When faced with a choice, the brain retrieves specific traces of memories, rather than a generalized overview of past experiences, from its mental Rolodex, according to new brain-imaging research from The University of Texas at Austin.
Led by Michael Mack, a postdoctoral researcher in the departments of psychology and neuroscience, the study is the first to combine computer simulations with brain-imaging data to compare two different types of decision-making models.
In one model — exemplar — a decision is framed around concrete traces of memories, while in the other model — prototype — the decision is based on a generalized overview of all memories lumped into a specific category.
Whether one model drives decisions more than the other has remained a matter of debate among scientists for more than three decades. But according to the findings, the exemplar model is more consistent with decision-making behavior.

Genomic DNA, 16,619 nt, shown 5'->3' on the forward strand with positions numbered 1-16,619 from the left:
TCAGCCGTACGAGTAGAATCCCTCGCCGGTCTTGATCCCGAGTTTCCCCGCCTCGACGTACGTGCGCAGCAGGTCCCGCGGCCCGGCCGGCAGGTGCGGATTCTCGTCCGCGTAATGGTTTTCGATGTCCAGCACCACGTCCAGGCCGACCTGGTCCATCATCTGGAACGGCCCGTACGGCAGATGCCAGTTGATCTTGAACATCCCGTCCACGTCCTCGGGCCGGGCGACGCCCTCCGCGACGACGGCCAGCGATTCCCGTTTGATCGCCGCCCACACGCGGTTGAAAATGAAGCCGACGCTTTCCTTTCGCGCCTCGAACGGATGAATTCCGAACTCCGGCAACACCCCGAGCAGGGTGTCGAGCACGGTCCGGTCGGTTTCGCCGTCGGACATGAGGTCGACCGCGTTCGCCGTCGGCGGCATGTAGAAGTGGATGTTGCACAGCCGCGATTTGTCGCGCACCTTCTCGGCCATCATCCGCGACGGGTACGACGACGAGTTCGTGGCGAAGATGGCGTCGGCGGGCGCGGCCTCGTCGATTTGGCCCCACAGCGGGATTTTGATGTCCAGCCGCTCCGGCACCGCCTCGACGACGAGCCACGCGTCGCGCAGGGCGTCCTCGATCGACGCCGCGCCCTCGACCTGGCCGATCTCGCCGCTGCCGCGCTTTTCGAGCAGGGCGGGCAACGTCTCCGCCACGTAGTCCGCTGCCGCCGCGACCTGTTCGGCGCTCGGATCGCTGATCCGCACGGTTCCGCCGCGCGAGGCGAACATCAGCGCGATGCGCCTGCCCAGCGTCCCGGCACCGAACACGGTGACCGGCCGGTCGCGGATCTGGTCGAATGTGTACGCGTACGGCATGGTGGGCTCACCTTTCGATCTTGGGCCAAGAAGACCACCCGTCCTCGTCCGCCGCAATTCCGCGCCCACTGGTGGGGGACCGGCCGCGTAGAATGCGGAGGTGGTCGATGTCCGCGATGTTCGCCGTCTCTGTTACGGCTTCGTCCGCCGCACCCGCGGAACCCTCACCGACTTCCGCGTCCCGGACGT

The study was published this month in Current Biology. The authors include Alison Preston, associate professor in the Department of Psychology and the Center for Learning and Memory; and Bradley Love, a professor at University College London.
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